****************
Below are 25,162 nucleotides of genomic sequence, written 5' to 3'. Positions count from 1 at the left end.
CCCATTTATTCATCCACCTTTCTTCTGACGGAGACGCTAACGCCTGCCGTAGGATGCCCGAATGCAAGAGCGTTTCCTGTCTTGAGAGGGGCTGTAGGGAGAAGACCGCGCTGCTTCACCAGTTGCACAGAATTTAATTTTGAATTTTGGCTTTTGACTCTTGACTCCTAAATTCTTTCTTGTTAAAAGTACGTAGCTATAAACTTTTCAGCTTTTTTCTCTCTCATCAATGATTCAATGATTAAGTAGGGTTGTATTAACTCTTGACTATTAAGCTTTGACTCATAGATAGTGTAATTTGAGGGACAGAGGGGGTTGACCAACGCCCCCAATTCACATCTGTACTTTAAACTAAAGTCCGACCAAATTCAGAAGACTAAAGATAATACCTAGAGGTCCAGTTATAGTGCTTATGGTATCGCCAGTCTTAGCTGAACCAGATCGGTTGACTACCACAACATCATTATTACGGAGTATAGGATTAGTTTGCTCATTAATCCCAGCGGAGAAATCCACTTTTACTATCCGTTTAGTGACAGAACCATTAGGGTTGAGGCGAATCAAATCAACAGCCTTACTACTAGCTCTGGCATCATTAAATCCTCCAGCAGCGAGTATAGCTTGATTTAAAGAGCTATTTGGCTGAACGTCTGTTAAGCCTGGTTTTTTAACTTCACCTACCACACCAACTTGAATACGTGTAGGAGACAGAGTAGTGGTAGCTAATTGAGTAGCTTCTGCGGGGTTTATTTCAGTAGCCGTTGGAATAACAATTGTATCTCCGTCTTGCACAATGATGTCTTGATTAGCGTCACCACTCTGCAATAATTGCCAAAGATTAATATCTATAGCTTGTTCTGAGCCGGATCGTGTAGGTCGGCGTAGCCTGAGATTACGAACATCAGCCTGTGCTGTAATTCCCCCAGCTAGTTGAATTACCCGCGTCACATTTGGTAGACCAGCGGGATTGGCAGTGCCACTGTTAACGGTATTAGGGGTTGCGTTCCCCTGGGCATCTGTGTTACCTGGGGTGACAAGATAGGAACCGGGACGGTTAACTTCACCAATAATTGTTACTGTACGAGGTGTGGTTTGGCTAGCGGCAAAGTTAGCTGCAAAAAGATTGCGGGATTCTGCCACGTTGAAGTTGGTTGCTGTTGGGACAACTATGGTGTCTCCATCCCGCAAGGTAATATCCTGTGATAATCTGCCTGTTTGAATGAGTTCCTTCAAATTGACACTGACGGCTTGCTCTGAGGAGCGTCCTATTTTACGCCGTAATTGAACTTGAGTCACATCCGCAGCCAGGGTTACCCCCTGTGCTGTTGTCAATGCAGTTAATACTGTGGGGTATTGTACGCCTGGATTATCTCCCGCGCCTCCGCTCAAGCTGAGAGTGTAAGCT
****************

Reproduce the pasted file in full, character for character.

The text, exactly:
Below are 25,162 nucleotides of genomic sequence, written 5' to 3'. Positions count from 1 at the left end.
CCCATTTATTCATCCACCTTTCTTCTGACGGAGACGCTAACGCCTGCCGTAGGATGCCCGAATGCAAGAGCGTTTCCTGTCTTGAGAGGGGCTGTAGGGAGAAGACCGCGCTGCTTCACCAGTTGCACAGAATTTAATTTTGAATTTTGGCTTTTGACTCTTGACTCCTAAATTCTTTCTTGTTAAAAGTACGTAGCTATAAACTTTTCAGCTTTTTTCTCTCTCATCAATGATTCAATGATTAAGTAGGGTTGTATTAACTCTTGACTATTAAGCTTTGACTCATAGATAGTGTAATTTGAGGGACAGAGGGGGTTGACCAACGCCCCCAATTCACATCTGTACTTTAAACTAAAGTCCGACCAAATTCAGAAGACTAAAGATAATACCTAGAGGTCCAGTTATAGTGCTTATGGTATCGCCAGTCTTAGCTGAACCAGATCGGTTGACTACCACAACATCATTATTACGGAGTATAGGATTAGTTTGCTCATTAATCCCAGCGGAGAAATCCACTTTTACTATCCGTTTAGTGACAGAACCATTAGGGTTGAGGCGAATCAAATCAACAGCCTTACTACTAGCTCTGGCATCATTAAATCCTCCAGCAGCGAGTATAGCTTGATTTAAAGAGCTATTTGGCTGAACGTCTGTTAAGCCTGGTTTTTTAACTTCACCTACCACACCAACTTGAATACGTGTAGGAGACAGAGTAGTGGTAGCTAATTGAGTAGCTTCTGCGGGGTTTATTTCAGTAGCCGTTGGAATAACAATTGTATCTCCGTCTTGCACAATGATGTCTTGATTAGCGTCACCACTCTGCAATAATTGCCAAAGATTAATATCTATAGCTTGTTCTGAGCCGGATCGTGTAGGTCGGCGTAGCCTGAGATTACGAACATCAGCCTGTGCTGTAATTCCCCCAGCTAGTTGAATTACCCGCGTCACATTTGGTAGACCAGCGGGATTGGCAGTGCCACTGTTAACGGTATTAGGGGTTGCGTTCCCCTGGGCATCTGTGTTACCTGGGGTGACAAGATAGGAACCGGGACGGTTAACTTCACCAATAATTGTTACTGTACGAGGTGTGGTTTGGCTAGCGGCAAAGTTAGCTGCAAAAAGATTGCGGGATTCTGCCACGTTGAAGTTGGTTGCTGTTGGGACAACTATGGTGTCTCCATCCCGCAAGGTAATATCCTGTGATAATCTGCCTGTTTGAATGAGTTCCTTCAAATTGACACTGACGGCTTGCTCTGAGGAGCGTCCTATTTTACGCCGTAATTGAACTTGAGTCACATCCGCAGCCAGGGTTACCCCCTGTGCTGTTGTCAATGCAGTTAATACTGTGGGGTATTGTACGCCTGGATTATCTCCCGCGCCTCCGCTCAAGCTGAGAGTGTAAGCT